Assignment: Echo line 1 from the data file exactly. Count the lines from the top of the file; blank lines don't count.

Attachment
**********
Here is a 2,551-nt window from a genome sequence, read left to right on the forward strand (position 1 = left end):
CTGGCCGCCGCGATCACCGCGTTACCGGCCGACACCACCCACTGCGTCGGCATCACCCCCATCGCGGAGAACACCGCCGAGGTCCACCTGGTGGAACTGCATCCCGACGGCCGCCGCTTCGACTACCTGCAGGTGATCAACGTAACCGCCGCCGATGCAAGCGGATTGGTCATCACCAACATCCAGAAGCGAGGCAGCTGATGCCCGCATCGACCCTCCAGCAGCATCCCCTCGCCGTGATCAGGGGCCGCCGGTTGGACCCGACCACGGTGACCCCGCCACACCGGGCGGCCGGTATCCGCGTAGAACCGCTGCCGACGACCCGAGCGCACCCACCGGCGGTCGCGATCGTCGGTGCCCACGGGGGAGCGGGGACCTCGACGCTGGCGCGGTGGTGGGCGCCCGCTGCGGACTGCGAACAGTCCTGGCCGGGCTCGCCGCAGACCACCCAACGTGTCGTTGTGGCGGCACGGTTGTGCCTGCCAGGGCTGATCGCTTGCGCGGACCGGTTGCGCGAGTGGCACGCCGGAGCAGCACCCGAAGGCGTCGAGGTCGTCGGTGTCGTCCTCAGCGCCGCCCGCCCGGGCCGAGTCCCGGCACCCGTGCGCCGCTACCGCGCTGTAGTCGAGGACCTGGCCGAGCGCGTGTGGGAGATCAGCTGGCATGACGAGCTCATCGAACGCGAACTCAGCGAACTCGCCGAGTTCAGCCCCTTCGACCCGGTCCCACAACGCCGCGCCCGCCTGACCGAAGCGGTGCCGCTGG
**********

Here is a 2,551-nt window from a genome sequence, read left to right on the forward strand (position 1 = left end):